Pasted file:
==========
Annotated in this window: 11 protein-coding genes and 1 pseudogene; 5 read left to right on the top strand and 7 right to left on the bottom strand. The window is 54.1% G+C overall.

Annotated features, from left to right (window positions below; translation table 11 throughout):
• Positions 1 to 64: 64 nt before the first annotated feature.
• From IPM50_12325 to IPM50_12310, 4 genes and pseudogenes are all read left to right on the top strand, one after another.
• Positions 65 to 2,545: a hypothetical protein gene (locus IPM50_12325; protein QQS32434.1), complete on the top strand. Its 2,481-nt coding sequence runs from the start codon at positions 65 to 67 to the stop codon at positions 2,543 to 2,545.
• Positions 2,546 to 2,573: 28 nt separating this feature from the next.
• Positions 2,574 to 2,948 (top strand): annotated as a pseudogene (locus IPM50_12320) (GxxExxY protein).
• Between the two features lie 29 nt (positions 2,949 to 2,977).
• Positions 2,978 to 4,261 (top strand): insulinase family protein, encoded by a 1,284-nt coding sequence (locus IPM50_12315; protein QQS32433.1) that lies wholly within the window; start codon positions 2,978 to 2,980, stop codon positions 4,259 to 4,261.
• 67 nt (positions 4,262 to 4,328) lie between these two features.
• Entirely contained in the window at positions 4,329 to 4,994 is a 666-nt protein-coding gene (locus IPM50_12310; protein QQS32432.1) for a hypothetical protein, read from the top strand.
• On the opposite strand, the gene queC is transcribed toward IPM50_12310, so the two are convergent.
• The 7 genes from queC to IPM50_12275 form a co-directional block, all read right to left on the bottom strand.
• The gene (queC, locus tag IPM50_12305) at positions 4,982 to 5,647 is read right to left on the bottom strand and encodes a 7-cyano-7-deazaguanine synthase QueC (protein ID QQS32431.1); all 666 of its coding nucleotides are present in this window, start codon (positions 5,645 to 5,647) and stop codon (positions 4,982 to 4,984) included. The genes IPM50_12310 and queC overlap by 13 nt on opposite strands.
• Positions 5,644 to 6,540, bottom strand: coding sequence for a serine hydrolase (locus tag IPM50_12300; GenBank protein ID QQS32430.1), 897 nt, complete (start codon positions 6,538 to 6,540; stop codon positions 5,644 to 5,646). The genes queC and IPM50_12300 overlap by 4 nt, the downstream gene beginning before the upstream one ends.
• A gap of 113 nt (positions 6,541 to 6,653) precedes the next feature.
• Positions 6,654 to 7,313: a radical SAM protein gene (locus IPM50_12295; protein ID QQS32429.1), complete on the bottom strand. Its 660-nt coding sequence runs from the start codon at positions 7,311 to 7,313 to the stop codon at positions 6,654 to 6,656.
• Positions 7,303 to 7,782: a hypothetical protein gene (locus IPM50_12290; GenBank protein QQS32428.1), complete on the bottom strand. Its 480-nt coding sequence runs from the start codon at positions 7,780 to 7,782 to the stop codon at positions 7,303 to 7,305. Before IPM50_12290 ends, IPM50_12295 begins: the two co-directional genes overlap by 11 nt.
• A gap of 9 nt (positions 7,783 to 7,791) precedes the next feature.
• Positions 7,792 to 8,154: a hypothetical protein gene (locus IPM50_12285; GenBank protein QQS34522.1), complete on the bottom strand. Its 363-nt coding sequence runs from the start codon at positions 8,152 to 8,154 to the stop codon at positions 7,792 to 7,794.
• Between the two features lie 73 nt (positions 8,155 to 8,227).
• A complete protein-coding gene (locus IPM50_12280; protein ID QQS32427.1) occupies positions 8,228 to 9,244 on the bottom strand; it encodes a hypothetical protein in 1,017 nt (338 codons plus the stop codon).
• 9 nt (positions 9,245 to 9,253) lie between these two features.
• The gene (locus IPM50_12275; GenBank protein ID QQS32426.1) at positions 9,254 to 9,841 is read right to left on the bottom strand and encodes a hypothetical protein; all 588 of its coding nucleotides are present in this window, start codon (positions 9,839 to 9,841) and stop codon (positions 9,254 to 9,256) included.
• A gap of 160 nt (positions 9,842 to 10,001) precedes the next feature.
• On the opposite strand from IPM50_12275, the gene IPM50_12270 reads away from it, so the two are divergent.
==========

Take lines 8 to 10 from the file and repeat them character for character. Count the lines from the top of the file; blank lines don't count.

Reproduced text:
• Between the two features lie 29 nt (positions 2,949 to 2,977).
• Positions 2,978 to 4,261 (top strand): insulinase family protein, encoded by a 1,284-nt coding sequence (locus IPM50_12315; protein QQS32433.1) that lies wholly within the window; start codon positions 2,978 to 2,980, stop codon positions 4,259 to 4,261.
• 67 nt (positions 4,262 to 4,328) lie between these two features.